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Politicians's different approaches to rallies in Gwanghwamun

Politicians's different approaches to rallies in Gwanghwamun

Posted March. 02, 2017 07:12,   

Updated March. 02, 2017 07:21

한국어

Ruling and opposition party politicians were fully mobilized to join the protests in the Gwanghwamun area in downtown Seoul on Wednesday in accordance with their political interest.

Moon Jae-in, the front-runner in the presidential race and former chairman of the main opposition Democratic Party, showed up at an event at the Seodaemun Prison History Hall marking the 98th Independence Movement Day, saying that the candlelight rallies calling for President Park Geun-hye’s impeachment over a bribery and influence-peddling scandal were the people’s exercise of their right of resistance. Seongnam Mayor Lee Jae-myung, also a member of the Democratic Party, wrote in a posting on his Facebook page, “The candlelight revolution is a second March 1 Independence Movement.” Moon, Lee and other Democratic Party leaders joined the candlelight rally in Gwanghwamun in the afternoon.

South Chungcheong Gov. Ahn Hee-jung said in his speech to a ceremony marking the March 1 Independence Movement, that the spirit of the independence movement was “sublimated into the glorious candlelight revolution.” However, he did not join the Gwanghwamun rally to attend a meeting on measures to contain the spreading avian influenza apparently in consideration of the moderate sentiment in the Chungcheong area. He also mentioned former leaders of Kim Gu, Rhee Syng-man, Kim Dae-jung, and Roh Moo-hyun as part of Korea’s “proud history,” a message that could be interpreted as intended for both the conservatives and the progressives.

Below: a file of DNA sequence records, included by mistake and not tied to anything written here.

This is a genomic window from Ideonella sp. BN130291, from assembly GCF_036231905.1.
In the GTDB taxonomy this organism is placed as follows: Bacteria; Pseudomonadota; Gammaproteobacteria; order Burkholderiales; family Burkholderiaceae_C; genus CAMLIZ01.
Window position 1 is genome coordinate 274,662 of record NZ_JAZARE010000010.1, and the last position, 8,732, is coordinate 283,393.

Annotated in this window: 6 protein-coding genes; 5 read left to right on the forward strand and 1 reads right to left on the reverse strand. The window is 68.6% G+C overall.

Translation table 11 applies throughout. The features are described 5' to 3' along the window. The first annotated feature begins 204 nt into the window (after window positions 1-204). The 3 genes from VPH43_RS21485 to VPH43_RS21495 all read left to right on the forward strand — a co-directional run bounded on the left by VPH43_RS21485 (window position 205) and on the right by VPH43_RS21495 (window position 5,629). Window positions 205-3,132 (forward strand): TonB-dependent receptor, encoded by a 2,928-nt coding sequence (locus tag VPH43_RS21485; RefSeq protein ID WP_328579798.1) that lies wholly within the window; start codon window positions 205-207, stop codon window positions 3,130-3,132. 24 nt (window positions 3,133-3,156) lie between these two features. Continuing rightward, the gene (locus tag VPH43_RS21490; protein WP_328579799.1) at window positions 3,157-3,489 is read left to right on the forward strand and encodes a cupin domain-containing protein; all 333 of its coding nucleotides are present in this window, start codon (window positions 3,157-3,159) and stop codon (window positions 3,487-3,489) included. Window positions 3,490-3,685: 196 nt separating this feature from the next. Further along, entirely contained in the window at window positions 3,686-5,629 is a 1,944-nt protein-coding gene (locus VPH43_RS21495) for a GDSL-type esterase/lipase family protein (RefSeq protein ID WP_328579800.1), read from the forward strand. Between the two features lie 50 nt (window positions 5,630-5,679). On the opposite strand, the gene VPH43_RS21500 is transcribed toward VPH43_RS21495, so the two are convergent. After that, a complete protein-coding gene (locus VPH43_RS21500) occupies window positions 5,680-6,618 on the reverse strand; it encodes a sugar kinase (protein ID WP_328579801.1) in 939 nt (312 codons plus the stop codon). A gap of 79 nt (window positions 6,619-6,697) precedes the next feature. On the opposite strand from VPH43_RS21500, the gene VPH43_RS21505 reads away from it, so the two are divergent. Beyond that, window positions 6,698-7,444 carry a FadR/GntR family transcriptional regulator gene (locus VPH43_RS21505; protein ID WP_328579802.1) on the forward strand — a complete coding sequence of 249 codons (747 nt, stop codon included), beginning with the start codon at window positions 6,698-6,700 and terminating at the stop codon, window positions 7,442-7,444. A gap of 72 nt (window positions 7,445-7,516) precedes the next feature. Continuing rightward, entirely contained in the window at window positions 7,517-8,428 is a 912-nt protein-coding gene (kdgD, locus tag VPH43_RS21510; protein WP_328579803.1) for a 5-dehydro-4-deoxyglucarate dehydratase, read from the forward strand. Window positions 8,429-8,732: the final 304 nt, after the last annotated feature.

Ahn Chul-soo, former chairman of the minor opposition People’s Party who has recently taken a step toward the right, did not show up in Gwanghwamun, either. He told reporters on Wednesday that it was “not right” to use the national flag as a symbol of a divided nation.

Lawmakers and presidential hopefuls of the ruling Liberty Korea Party showed up at a pro-Park rally in the Gwanghwamun area, opposing the president’s impeachment. A key party official argued that the party’s Park loyalists “regained confidence” as the Constitutional Court’s ruling on her impeachment drew near and participants in the pro-Park rallies had increased. The party’s leadership reportedly plans to take a wait-and-see attitude for the time being in consideration of the need to drum up conservative supports.

Yoo Seung-min, a presidential contender of the Righteous Party, participated in a March 1 ceremony in Daegu, President Park’s political home turf, to garner support. His party blamed rival parties that participated in the rallies, urging them to stop stimulating the crowds.



Jin-Woo Shin niceshin@donga.com · Chan-Wuk Song song@donga.com